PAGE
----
Despite being banned, anti-personnel landmines and unexploded submunitions still litter fields from Bosnia to Bangladesh. And mines are even being used in Ukraine. Does that mean the treaties that ban their use aren’t working? Experts say the story isn’t so simple, and that, actually, the treaties to ban these weapons have shown a new way forward: One where norms stigmatize the return to these weapons and constrain even the biggest superpowers.
But what will it take to clean up the mess left behind? And can anti-nuclear activists repeat the party trick?
Guests: Treasa Dunworth, Associate Professor of Law, University of Auckland; Matthew Breay Bolton, Professor of Political Science, Pace University; Sera Koulabdara, Executive Director, Legacies of War; Alex van Roy, Chief Operations Officer, FSD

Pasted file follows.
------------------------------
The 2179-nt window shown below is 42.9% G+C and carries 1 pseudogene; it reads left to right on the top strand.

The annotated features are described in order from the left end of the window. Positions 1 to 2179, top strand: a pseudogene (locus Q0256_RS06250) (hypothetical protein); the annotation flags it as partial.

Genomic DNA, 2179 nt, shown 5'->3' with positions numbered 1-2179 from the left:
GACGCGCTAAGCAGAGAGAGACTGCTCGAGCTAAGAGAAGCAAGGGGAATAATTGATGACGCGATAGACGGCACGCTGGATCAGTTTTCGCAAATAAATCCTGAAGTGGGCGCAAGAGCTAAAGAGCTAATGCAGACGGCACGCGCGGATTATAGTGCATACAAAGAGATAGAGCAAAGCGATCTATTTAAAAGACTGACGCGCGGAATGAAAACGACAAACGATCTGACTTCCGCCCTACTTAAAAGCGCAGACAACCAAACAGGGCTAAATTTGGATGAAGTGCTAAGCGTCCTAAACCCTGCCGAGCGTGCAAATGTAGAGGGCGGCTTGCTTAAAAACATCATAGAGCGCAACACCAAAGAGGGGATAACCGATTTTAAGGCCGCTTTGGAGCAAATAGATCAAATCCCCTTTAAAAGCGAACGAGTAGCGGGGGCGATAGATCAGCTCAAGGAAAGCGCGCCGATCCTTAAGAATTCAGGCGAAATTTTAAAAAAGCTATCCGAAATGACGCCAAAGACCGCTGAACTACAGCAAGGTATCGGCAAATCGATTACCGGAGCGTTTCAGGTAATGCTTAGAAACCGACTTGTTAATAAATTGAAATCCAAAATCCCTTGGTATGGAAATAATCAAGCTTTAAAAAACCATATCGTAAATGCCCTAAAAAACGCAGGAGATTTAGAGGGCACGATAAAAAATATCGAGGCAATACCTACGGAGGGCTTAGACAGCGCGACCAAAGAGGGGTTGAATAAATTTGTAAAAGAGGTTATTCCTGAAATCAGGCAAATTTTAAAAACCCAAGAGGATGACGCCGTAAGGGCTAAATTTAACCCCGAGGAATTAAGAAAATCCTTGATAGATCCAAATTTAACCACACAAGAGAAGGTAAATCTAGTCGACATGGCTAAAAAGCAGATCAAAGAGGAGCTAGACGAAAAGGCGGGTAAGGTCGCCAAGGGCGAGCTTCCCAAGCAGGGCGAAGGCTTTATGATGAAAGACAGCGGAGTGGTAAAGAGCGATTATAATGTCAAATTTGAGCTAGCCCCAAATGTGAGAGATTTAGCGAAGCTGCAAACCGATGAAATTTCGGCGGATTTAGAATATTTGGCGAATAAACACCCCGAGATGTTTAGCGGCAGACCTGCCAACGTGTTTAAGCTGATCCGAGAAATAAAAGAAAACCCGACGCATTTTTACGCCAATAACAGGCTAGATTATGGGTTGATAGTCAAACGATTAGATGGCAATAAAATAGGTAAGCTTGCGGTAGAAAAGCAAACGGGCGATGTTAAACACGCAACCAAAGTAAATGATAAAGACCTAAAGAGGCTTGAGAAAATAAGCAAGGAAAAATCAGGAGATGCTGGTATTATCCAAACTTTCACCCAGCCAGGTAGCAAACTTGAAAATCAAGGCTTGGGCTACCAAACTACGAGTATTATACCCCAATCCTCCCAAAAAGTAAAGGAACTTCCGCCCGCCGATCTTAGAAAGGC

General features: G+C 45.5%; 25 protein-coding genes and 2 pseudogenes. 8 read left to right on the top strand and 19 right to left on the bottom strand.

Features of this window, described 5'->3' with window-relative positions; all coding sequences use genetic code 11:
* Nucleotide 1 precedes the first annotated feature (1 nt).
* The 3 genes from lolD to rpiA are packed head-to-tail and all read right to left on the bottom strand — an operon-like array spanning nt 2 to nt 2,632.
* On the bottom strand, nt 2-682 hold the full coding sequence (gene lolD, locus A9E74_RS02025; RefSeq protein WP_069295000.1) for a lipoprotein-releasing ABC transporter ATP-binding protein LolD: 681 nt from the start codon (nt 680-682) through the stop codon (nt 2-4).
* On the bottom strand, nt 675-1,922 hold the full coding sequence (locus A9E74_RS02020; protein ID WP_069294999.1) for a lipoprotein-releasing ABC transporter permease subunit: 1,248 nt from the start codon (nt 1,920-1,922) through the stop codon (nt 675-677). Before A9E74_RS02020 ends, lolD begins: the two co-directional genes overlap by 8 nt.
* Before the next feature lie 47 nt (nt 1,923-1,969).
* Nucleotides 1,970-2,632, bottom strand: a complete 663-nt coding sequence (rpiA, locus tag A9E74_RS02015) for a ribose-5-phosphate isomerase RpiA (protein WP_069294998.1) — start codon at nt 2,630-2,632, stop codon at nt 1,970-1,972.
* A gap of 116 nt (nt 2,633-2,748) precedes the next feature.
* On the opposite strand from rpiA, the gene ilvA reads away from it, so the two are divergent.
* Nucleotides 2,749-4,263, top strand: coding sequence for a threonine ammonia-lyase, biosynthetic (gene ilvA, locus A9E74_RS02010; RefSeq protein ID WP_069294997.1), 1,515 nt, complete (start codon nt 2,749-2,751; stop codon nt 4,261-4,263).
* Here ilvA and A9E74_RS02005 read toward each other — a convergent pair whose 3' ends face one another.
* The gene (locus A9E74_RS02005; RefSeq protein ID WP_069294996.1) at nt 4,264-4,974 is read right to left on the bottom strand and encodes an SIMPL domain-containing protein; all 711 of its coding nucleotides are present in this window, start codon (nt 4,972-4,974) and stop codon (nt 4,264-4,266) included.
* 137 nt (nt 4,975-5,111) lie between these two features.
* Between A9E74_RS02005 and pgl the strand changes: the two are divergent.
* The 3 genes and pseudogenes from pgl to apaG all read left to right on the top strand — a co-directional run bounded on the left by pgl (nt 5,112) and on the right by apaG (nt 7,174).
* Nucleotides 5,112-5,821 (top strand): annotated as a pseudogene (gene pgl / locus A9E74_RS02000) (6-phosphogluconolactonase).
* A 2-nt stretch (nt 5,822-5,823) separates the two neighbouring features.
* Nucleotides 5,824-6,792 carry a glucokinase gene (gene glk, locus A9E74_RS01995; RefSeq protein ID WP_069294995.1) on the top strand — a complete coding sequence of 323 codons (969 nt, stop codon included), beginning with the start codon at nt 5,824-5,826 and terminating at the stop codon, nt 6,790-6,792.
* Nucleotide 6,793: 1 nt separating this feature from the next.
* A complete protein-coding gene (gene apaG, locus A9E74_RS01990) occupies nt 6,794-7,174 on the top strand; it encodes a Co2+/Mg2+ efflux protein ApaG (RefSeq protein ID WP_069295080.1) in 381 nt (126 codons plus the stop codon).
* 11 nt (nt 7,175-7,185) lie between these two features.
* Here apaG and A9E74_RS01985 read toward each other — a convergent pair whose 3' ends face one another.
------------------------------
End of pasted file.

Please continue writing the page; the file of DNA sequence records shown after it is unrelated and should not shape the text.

How War Changes Land: Soil Fertility, Unexploded Bombs, and the Underdevelopment of Cambodia, Erin Lin, American Journal of Political Science
Political Minefields: The Struggle Against Automatic Killing, Matthew Breay Bolton, Bloomsbury Academic
Humanitarian Disarmament: An Historical Inquiry, Treasa Dunworth, Cambridge University Press